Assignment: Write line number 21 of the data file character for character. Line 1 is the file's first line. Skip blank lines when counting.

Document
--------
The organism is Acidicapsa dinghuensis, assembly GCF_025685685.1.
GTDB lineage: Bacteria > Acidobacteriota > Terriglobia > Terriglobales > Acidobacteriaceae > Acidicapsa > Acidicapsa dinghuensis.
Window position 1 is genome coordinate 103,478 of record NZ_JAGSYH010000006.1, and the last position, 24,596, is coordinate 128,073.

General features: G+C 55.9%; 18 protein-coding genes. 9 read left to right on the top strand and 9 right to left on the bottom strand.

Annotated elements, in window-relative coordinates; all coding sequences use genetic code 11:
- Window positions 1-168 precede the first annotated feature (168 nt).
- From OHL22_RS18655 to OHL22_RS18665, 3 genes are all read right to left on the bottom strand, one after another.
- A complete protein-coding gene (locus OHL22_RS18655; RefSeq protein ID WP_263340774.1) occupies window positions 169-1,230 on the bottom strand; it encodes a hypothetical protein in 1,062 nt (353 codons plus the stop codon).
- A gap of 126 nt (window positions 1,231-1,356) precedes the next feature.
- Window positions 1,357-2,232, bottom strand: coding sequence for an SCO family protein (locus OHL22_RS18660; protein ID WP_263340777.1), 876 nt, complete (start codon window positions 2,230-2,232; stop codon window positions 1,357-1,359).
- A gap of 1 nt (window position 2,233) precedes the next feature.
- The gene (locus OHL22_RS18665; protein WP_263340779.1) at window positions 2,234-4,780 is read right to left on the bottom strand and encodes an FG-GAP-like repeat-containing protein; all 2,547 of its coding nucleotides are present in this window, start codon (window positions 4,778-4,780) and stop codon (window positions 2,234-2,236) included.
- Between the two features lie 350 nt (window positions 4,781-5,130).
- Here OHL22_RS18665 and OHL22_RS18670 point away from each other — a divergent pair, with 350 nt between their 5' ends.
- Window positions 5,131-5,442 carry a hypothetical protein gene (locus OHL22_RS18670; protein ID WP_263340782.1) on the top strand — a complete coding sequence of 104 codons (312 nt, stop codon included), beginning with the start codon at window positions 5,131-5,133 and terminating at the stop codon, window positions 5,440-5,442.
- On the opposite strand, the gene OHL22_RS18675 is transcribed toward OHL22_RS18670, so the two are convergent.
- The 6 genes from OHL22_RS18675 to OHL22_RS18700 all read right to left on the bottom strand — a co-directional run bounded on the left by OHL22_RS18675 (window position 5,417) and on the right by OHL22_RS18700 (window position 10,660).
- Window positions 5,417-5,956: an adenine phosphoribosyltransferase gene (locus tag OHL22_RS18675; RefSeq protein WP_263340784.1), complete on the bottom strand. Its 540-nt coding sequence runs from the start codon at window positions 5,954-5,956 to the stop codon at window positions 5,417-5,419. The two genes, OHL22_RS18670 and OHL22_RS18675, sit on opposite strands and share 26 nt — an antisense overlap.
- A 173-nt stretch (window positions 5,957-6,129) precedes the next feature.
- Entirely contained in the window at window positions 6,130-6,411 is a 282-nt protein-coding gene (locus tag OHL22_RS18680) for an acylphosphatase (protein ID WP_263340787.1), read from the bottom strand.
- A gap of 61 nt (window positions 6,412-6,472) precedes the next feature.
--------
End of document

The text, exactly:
- A gap of 61 nt (window positions 6,412-6,472) precedes the next feature.